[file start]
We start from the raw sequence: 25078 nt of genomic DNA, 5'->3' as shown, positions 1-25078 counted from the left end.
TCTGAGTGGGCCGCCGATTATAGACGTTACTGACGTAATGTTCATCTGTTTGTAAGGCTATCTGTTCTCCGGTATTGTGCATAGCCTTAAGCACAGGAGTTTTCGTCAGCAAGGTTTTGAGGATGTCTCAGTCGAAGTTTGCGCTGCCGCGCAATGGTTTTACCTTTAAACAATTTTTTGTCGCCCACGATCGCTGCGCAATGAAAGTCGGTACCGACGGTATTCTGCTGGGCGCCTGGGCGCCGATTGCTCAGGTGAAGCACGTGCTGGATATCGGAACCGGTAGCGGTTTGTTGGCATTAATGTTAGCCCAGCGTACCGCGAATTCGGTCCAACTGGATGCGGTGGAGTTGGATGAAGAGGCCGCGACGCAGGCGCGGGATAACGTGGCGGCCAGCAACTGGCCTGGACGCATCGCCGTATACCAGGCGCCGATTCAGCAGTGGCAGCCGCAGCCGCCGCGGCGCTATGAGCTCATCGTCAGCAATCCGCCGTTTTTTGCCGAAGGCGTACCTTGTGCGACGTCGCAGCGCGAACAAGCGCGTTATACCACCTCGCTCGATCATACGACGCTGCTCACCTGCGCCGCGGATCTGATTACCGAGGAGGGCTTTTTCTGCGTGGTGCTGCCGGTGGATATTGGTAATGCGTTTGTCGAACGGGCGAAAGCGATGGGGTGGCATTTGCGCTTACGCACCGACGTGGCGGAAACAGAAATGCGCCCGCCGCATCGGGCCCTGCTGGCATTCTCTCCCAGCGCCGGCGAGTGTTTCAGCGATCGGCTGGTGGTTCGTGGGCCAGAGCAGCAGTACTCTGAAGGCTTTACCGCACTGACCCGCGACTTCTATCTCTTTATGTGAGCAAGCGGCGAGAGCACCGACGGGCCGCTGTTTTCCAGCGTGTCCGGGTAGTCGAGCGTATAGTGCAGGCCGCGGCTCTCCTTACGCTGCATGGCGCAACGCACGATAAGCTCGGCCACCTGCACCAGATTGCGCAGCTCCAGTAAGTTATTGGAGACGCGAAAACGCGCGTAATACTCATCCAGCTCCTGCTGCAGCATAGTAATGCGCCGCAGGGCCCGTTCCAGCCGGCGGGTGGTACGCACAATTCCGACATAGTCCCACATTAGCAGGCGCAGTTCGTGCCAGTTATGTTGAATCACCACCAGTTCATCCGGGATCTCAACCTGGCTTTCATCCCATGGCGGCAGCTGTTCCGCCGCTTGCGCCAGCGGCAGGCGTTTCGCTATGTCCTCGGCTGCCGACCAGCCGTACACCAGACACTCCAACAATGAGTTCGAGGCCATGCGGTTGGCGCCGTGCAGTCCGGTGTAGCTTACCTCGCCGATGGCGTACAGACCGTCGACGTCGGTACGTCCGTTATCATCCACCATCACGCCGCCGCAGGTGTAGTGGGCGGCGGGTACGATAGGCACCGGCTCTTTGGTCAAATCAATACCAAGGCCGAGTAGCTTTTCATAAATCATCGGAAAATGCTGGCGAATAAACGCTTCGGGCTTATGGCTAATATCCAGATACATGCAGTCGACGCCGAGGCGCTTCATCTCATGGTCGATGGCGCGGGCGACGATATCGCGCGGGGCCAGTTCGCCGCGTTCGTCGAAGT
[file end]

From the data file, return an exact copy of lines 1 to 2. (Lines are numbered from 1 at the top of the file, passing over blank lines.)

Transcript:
We start from the raw sequence: 25078 nt of genomic DNA, 5'->3' as shown, positions 1-25078 counted from the left end.
TCTGAGTGGGCCGCCGATTATAGACGTTACTGACGTAATGTTCATCTGTTTGTAAGGCTATCTGTTCTCCGGTATTGTGCATAGCCTTAAGCACAGGAGTTTTCGTCAGCAAGGTTTTGAGGATGTCTCAGTCGAAGTTTGCGCTGCCGCGCAATGGTTTTACCTTTAAACAATTTTTTGTCGCCCACGATCGCTGCGCAATGAAAGTCGGTACCGACGGTATTCTGCTGGGCGCCTGGGCGCCGATTGCTCAGGTGAAGCACGTGCTGGATATCGGAACCGGTAGCGGTTTGTTGGCATTAATGTTAGCCCAGCGTACCGCGAATTCGGTCCAACTGGATGCGGTGGAGTTGGATGAAGAGGCCGCGACGCAGGCGCGGGATAACGTGGCGGCCAGCAACTGGCCTGGACGCATCGCCGTATACCAGGCGCCGATTCAGCAGTGGCAGCCGCAGCCGCCGCGGCGCTATGAGCTCATCGTCAGCAATCCGCCGTTTTTTGCCGAAGGCGTACCTTGTGCGACGTCGCAGCGCGAACAAGCGCGTTATACCACCTCGCTCGATCATACGACGCTGCTCACCTGCGCCGCGGATCTGATTACCGAGGAGGGCTTTTTCTGCGTGGTGCTGCCGGTGGATATTGGTAATGCGTTTGTCGAACGGGCGAAAGCGATGGGGTGGCATTTGCGCTTACGCACCGACGTGGCGGAAACAGAAATGCGCCCGCCGCATCGGGCCCTGCTGGCATTCTCTCCCAGCGCCGGCGAGTGTTTCAGCGATCGGCTGGTGGTTCGTGGGCCAGAGCAGCAGTACTCTGAAGGCTTTACCGCACTGACCCGCGACTTCTATCTCTTTATGTGAGCAAGCGGCGAGAGCACCGACGGGCCGCTGTTTTCCAGCGTGTCCGGGTAGTCGAGCGTATAGTGCAGGCCGCGGCTCTCCTTACGCTGCATGGCGCAACGCACGATAAGCTCGGCCACCTGCACCAGATTGCGCAGCTCCAGTAAGTTATTGGAGACGCGAAAACGCGCGTAATACTCATCCAGCTCCTGCTGCAGCATAGTAATGCGCCGCAGGGCCCGTTCCAGCCGGCGGGTGGTACGCACAATTCCGACATAGTCCCACATTAGCAGGCGCAGTTCGTGCCAGTTATGTTGAATCACCACCAGTTCATCCGGGATCTCAACCTGGCTTTCATCCCATGGCGGCAGCTGTTCCGCCGCTTGCGCCAGCGGCAGGCGTTTCGCTATGTCCTCGGCTGCCGACCAGCCGTACACCAGACACTCCAACAATGAGTTCGAGGCCATGCGGTTGGCGCCGTGCAGTCCGGTGTAGCTTACCTCGCCGATGGCGTACAGACCGTCGACGTCGGTACGTCCGTTATCATCCACCATCACGCCGCCGCAGGTGTAGTGGGCGGCGGGTACGATAGGCACCGGCTCTTTGGTCAAATCAATACCAAGGCCGAGTAGCTTTTCATAAATCATCGGAAAATGCTGGCGAATAAACGCTTCGGGCTTATGGCTAATATCCAGATACATGCAGTCGACGCCGAGGCGCTTCATCTCATGGTCGATGGCGCGGGCGACGATATCGCGCGGGGCCAGTTCGCCGCGTTCGTCGAAGT